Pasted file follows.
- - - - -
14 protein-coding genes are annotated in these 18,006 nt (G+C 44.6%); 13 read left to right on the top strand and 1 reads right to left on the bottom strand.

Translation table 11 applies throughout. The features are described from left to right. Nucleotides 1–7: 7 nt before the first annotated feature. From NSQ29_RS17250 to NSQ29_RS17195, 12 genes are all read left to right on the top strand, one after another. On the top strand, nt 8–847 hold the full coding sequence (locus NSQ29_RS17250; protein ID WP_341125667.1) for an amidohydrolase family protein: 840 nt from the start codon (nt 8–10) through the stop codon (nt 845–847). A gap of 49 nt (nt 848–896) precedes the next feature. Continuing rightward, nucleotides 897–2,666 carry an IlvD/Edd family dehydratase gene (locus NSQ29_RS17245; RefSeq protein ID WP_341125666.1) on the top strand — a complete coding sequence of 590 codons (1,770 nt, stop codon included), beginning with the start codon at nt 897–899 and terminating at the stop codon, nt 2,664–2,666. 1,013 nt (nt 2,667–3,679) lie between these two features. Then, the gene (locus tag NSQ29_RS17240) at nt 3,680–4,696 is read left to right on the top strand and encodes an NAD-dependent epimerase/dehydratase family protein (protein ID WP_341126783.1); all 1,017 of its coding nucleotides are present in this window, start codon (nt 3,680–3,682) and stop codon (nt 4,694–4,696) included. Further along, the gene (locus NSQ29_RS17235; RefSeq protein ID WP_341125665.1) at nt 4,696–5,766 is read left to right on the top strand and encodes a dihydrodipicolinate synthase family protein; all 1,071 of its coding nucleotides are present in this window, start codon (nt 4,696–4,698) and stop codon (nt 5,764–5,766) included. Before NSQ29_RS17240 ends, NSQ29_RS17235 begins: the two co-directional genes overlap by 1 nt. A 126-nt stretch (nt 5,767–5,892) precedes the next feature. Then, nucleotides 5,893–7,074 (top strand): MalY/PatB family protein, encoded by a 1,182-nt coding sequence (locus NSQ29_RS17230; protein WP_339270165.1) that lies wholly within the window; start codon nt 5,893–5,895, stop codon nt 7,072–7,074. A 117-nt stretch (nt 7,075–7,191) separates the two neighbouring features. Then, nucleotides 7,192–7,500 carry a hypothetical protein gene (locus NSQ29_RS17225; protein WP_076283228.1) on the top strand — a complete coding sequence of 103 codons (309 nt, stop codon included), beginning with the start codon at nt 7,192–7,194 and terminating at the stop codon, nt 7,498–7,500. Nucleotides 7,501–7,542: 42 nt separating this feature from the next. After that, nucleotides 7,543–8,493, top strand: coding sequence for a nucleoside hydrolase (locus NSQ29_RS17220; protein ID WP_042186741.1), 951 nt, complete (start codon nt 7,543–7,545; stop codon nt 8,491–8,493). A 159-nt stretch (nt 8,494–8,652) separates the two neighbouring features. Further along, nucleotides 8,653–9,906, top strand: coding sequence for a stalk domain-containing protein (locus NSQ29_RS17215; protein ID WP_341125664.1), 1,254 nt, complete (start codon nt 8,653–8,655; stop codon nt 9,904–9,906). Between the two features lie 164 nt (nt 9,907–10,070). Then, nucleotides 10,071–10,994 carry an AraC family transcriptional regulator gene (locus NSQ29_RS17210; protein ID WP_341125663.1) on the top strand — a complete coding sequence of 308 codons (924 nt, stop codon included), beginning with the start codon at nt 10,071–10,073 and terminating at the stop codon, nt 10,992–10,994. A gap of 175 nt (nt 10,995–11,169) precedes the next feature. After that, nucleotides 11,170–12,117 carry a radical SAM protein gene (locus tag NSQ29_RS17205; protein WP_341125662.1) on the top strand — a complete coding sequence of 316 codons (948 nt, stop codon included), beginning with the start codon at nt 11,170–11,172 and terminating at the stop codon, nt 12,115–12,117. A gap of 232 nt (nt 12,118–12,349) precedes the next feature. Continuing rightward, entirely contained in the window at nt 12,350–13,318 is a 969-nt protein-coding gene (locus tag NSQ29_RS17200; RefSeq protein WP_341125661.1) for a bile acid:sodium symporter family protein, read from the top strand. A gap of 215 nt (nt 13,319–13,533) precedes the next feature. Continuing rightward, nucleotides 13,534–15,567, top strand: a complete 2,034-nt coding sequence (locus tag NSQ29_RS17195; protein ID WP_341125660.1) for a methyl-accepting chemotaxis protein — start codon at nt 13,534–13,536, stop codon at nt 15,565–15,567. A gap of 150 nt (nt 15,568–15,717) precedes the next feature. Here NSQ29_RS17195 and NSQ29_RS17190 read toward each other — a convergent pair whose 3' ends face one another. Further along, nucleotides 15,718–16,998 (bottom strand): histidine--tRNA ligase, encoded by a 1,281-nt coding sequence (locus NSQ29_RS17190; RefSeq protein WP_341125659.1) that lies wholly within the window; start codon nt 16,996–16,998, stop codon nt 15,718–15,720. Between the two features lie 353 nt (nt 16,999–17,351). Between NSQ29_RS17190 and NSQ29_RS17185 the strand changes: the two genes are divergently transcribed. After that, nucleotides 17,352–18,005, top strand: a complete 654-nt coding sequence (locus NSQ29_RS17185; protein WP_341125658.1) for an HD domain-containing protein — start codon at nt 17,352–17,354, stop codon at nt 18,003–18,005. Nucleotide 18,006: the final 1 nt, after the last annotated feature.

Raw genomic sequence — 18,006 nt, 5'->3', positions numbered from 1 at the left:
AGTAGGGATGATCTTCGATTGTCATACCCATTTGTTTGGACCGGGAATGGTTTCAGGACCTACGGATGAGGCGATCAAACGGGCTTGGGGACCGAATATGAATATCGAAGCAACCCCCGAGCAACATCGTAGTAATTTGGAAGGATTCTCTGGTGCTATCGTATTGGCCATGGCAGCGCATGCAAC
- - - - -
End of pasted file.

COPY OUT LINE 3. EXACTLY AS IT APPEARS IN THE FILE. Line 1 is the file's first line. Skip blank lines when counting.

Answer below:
Raw genomic sequence — 18,006 nt, 5'->3', positions numbered from 1 at the left: